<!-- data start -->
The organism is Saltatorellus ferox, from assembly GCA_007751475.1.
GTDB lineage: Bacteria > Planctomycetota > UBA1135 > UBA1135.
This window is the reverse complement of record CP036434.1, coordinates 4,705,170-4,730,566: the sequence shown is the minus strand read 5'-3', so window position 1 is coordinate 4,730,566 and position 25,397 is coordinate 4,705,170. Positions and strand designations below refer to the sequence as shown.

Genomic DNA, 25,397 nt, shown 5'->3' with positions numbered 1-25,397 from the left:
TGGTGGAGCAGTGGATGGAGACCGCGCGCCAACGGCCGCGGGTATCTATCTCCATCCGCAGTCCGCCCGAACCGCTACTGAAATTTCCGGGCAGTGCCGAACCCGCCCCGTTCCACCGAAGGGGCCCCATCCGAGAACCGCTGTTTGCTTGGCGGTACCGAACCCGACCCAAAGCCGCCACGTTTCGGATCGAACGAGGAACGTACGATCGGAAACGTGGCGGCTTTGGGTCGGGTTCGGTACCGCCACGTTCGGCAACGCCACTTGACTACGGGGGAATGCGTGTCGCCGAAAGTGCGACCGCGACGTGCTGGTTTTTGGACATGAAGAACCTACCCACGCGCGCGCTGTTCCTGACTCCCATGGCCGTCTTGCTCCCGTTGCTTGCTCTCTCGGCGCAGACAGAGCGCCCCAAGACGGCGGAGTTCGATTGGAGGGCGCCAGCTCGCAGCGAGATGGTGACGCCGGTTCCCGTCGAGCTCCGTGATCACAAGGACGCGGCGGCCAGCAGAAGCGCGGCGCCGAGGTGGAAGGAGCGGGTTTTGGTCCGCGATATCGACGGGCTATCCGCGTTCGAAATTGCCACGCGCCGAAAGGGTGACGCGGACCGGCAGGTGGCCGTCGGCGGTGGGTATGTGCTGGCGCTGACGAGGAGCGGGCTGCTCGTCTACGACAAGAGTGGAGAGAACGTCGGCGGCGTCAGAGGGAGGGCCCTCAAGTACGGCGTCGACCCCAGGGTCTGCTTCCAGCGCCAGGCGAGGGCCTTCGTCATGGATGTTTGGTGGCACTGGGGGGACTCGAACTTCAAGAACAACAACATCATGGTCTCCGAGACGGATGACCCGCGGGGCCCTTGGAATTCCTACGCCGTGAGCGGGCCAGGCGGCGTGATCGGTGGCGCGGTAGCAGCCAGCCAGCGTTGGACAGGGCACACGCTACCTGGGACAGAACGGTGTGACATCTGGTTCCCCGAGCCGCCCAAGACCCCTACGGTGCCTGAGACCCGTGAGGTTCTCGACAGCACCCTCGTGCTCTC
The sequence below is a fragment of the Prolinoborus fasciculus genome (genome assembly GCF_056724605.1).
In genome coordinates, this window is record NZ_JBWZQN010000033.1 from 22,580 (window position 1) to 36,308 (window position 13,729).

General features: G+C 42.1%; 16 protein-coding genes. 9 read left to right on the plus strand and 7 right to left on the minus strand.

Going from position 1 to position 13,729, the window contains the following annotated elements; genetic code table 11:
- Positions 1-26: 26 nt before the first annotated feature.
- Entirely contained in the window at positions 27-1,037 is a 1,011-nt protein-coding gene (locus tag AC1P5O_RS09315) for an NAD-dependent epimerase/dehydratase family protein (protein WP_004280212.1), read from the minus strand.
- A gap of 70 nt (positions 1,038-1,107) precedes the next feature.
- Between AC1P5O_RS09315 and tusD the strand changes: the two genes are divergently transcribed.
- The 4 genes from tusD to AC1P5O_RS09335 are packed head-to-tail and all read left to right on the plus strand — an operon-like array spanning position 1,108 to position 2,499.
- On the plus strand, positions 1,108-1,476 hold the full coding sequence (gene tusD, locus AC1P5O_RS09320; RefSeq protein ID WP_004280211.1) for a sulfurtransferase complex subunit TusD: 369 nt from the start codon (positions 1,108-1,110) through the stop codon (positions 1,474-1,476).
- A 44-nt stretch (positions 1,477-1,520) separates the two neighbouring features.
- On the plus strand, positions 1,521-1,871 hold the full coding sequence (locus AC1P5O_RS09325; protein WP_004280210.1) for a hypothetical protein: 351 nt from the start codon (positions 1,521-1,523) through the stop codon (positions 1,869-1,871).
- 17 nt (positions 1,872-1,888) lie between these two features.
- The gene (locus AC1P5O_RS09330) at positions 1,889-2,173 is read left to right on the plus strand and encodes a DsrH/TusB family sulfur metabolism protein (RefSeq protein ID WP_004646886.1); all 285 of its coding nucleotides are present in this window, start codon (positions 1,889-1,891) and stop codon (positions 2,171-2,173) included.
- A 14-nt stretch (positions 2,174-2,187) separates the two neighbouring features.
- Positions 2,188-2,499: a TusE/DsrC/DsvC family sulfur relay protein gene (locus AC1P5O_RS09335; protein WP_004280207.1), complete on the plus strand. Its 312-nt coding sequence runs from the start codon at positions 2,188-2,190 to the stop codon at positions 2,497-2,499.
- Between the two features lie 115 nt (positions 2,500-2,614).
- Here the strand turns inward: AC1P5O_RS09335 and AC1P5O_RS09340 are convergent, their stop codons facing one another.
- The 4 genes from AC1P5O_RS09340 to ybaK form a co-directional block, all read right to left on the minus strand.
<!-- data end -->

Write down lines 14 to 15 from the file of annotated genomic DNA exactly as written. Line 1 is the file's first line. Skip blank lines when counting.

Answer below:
- The 4 genes from tusD to AC1P5O_RS09335 are packed head-to-tail and all read left to right on the plus strand — an operon-like array spanning position 1,108 to position 2,499.
- On the plus strand, positions 1,108-1,476 hold the full coding sequence (gene tusD, locus AC1P5O_RS09320; RefSeq protein ID WP_004280211.1) for a sulfurtransferase complex subunit TusD: 369 nt from the start codon (positions 1,108-1,110) through the stop codon (positions 1,474-1,476).